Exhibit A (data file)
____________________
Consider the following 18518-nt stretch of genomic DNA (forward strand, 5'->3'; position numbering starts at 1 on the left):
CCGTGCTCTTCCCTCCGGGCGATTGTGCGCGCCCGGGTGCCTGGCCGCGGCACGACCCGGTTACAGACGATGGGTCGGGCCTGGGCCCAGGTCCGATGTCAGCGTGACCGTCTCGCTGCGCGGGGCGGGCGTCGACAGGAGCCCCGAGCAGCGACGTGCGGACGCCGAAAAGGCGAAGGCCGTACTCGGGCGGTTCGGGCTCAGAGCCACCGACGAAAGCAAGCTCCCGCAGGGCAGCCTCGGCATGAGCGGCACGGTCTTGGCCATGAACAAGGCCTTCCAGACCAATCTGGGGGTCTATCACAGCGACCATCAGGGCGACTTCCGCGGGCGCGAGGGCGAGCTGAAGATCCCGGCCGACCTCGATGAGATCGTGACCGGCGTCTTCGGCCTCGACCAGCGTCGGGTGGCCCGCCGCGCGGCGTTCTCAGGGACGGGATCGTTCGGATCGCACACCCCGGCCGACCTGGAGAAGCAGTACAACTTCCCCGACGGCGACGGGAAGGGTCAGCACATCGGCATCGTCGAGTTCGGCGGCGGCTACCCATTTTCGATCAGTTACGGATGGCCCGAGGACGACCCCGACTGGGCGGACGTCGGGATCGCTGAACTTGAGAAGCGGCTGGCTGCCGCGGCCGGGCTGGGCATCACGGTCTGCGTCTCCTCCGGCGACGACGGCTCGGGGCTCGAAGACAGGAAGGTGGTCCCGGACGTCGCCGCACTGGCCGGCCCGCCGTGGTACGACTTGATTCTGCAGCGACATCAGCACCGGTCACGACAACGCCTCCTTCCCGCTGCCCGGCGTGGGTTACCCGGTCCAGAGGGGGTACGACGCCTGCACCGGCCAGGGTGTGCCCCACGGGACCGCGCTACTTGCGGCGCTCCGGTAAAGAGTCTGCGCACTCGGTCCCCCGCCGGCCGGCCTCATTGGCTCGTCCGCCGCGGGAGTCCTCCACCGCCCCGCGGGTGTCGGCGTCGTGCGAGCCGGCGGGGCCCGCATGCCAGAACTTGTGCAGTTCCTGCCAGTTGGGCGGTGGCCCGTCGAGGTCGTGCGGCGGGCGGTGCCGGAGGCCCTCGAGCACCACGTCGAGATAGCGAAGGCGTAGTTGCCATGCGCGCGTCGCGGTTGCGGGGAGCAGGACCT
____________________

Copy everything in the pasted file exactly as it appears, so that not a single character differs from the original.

Consider the following 18518-nt stretch of genomic DNA (forward strand, 5'->3'; position numbering starts at 1 on the left):
CCGTGCTCTTCCCTCCGGGCGATTGTGCGCGCCCGGGTGCCTGGCCGCGGCACGACCCGGTTACAGACGATGGGTCGGGCCTGGGCCCAGGTCCGATGTCAGCGTGACCGTCTCGCTGCGCGGGGCGGGCGTCGACAGGAGCCCCGAGCAGCGACGTGCGGACGCCGAAAAGGCGAAGGCCGTACTCGGGCGGTTCGGGCTCAGAGCCACCGACGAAAGCAAGCTCCCGCAGGGCAGCCTCGGCATGAGCGGCACGGTCTTGGCCATGAACAAGGCCTTCCAGACCAATCTGGGGGTCTATCACAGCGACCATCAGGGCGACTTCCGCGGGCGCGAGGGCGAGCTGAAGATCCCGGCCGACCTCGATGAGATCGTGACCGGCGTCTTCGGCCTCGACCAGCGTCGGGTGGCCCGCCGCGCGGCGTTCTCAGGGACGGGATCGTTCGGATCGCACACCCCGGCCGACCTGGAGAAGCAGTACAACTTCCCCGACGGCGACGGGAAGGGTCAGCACATCGGCATCGTCGAGTTCGGCGGCGGCTACCCATTTTCGATCAGTTACGGATGGCCCGAGGACGACCCCGACTGGGCGGACGTCGGGATCGCTGAACTTGAGAAGCGGCTGGCTGCCGCGGCCGGGCTGGGCATCACGGTCTGCGTCTCCTCCGGCGACGACGGCTCGGGGCTCGAAGACAGGAAGGTGGTCCCGGACGTCGCCGCACTGGCCGGCCCGCCGTGGTACGACTTGATTCTGCAGCGACATCAGCACCGGTCACGACAACGCCTCCTTCCCGCTGCCCGGCGTGGGTTACCCGGTCCAGAGGGGGTACGACGCCTGCACCGGCCAGGGTGTGCCCCACGGGACCGCGCTACTTGCGGCGCTCCGGTAAAGAGTCTGCGCACTCGGTCCCCCGCCGGCCGGCCTCATTGGCTCGTCCGCCGCGGGAGTCCTCCACCGCCCCGCGGGTGTCGGCGTCGTGCGAGCCGGCGGGGCCCGCATGCCAGAACTTGTGCAGTTCCTGCCAGTTGGGCGGTGGCCCGTCGAGGTCGTGCGGCGGGCGGTGCCGGAGGCCCTCGAGCACCACGTCGAGATAGCGAAGGCGTAGTTGCCATGCGCGCGTCGCGGTTGCGGGGAGCAGGACCT